What’s Wrong With This Code? (#20)

Wednesday, September 3, 2008

Mike had to model answers. Yes or no answers, date and time answers - all sorts of answers. One catch was that any answer could be “missing” or could be “empty”. Both values had distinct meanings in the domain. An interface definition fell out of the early iterative design work:

public interface IAnswer
{
    bool IsMissing { get; }
    bool IsEmpty { get; }
}

Mike was prepared to implement a DateTimeAnswer class, but first a test:

[TestMethod]
public void Can_Represent_Empty_DateTimeAnswer()
{
    DateTimeAnswer emptyAnswer = new DateTimeAnswer();
    Assert.IsTrue(emptyAnswer.IsEmpty);
}

After a little work, Mike had a class that could pass the test:

public class DateTimeAnswer : IAnswer
{       
    public bool IsEmpty
    {
        get { return Value == _emptyAnswer; }
    }

    public bool IsMissing
    {
        get { return false; } // todo 
    }

    public DateTime Value { get; set; }

    static DateTime _emptyAnswer = DateTime.MinValue;
    static DateTime _missingAnswer = DateTime.MaxValue;
}

After sitting back and looking at the code, Mike realized there were a couple facets of the class he didn’t like:

  • A client of the class needed to know which values of DateTime were used internally to represent empty and missing answers.  
  • The class felt like it should produce immutable objects, and thus the set-able Value property felt wrong.

Mike returned to his test project, and changed his first test to agree with his idea of how the class should work. Mike figured adding a couple well known DateTimeAnswer objects (named Empty and Missing) would get rid of the magic DateTime values in client code.

[TestMethod]
public void Can_Represent_Empty_DateTimeAnswer()
{
    DateTimeAnswer emptyAnswer = DateTimeAnswer.Empty;
    Assert.IsTrue(emptyAnswer.IsEmpty);
}

Feeling pretty confident, Mike returned to his DateTimeAnswer class and added a constructor, changed the Value property to use a protected setter, implemented IsMissing, and published the two well known DateTimeAnswer objects based on his previous code:

public class DateTimeAnswer : IAnswer
{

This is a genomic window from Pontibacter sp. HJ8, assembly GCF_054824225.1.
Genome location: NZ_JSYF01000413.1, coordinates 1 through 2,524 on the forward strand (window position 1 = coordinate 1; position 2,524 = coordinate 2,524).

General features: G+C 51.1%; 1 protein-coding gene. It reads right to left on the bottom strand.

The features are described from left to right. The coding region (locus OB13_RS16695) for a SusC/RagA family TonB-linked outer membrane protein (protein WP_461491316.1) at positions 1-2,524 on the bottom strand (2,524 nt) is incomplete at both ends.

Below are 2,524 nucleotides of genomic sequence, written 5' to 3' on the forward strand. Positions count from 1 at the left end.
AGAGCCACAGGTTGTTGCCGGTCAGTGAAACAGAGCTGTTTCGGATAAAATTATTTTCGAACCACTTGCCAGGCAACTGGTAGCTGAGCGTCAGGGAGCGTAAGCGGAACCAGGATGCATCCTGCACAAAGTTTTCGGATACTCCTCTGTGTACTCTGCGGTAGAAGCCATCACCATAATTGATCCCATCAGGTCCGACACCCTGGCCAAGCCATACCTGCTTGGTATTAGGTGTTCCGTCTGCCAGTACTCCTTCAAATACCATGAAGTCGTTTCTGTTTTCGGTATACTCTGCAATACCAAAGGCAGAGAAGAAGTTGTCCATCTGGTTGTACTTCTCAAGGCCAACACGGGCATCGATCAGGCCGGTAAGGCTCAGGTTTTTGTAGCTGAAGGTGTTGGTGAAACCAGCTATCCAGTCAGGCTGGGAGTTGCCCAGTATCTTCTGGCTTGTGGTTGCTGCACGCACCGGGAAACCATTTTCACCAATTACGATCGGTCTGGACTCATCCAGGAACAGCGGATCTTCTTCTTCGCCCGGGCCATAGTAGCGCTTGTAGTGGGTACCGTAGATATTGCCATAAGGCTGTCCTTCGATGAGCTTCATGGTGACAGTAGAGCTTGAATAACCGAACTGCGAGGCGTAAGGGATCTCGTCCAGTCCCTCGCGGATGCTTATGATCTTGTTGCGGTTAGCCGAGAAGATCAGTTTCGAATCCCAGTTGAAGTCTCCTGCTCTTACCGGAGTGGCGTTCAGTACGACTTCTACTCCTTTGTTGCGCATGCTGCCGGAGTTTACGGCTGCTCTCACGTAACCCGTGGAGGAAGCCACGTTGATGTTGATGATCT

public DateTimeAnswer (DateTime value)
    {
        Value = value;
    }

    public bool IsEmpty
    {
        get { return Value == _emptyAnswer; }
    }

    public bool IsMissing
    {
        get { return Value == _missingAnswer; }
    }

    public DateTime Value { get; protected set; }
    public static DateTimeAnswer Empty = new DateTimeAnswer(_emptyAnswer);
    public static DateTimeAnswer Missing = new DateTimeAnswer(_missingAnswer);
    static DateTime _emptyAnswer = DateTime.MinValue;
    static DateTime _missingAnswer = DateTime.MaxValue;    
}

Mike’s test passed. Mike was so confident about his class he never wrote a test for IsMissing. It was just too easy – what could possible go wrong? Imagine his surprise when someone else wrote the following test, and it failed!

[TestMethod]
public void Can_Represent_Missing_DateTimeAnswer()
{
    DateTimeAnswer missingAnswer = DateTimeAnswer.Missing;
    Assert.IsTrue(missingAnswer.IsMissing);
}

What went wrong?


Comments
Mike Thomas Wednesday, September 3, 2008
Static fields are initialized in the order that they are declared :)
scott Wednesday, September 3, 2008
Winner!
beefarino Wednesday, September 3, 2008
DateTime is a value type, so any instance is initialized to a default value of DateTime.Min upon declaration. Static initializer assignments run in the order they appear in code, so the static DateTimeAnswer Empty and Missing initializers are executed before the DateTime _emptyAnswer and _missingAnswer assignments.

This means that when the Empty and Missing state DateTimeAnswer fields are initialized, the _emptyAnswer and _missingAnswer fields are uninitialized and both contain the default DateTime.Min value.

The fact that Mike's test passed was a coincidence caused by the Empty field containing the default value for DateTime.
Kalpesh Wednesday, September 3, 2008
Scott,

I am being little offtopic to the question.
Wouldn't Nullable<T> help here?
Ilia Jerebtsov Wednesday, September 3, 2008
(Form submitted on accident. Please remove code snip from my comment)

A DateTime? can already support both missing and empty values using null/DateTime.MinValue values.
scott Wednesday, September 3, 2008
@Kalpesh, @Ilia:

A nullable could fit the bill, too, as long as you can code defensively for the null values. :) Some people do work hard to get around null checks because they can make the code harder to read. It's all about the scenario.
larry foulkrod Wednesday, September 3, 2008
Nice. I've been trying to put together a great technical interview for a senior .net dev and I think found what I was missing, scenario questions. Mind if I borrow some of yours?
scott Wednesday, September 3, 2008
@larry: Be my guest.
shrew Monday, September 29, 2008
This is a good example why using a static constructor is always a good idea.

Always keep declaration separat from initialization!
Comments are now closed.
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